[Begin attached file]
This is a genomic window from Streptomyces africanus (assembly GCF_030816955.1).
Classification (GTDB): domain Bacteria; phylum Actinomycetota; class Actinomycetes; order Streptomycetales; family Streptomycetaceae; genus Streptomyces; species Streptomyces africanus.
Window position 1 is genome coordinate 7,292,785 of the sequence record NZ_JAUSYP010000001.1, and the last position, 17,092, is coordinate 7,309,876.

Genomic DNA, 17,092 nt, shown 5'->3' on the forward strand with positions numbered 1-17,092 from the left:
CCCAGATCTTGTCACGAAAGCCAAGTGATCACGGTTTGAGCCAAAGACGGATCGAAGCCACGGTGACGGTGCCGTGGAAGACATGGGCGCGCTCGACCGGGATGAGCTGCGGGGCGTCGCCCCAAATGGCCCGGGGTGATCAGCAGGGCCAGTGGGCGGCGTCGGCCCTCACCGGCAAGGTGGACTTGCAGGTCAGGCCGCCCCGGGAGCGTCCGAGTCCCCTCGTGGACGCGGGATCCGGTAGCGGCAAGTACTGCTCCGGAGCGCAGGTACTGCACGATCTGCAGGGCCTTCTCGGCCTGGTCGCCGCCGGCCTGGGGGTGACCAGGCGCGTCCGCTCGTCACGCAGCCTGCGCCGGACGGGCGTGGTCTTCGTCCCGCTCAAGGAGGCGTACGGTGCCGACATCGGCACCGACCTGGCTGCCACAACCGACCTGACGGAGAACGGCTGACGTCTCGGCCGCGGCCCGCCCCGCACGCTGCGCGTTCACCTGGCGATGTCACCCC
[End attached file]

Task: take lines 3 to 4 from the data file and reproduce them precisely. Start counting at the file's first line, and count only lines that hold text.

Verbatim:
Window position 1 is genome coordinate 7,292,785 of the sequence record NZ_JAUSYP010000001.1, and the last position, 17,092, is coordinate 7,309,876.

Genomic DNA, 17,092 nt, shown 5'->3' on the forward strand with positions numbered 1-17,092 from the left: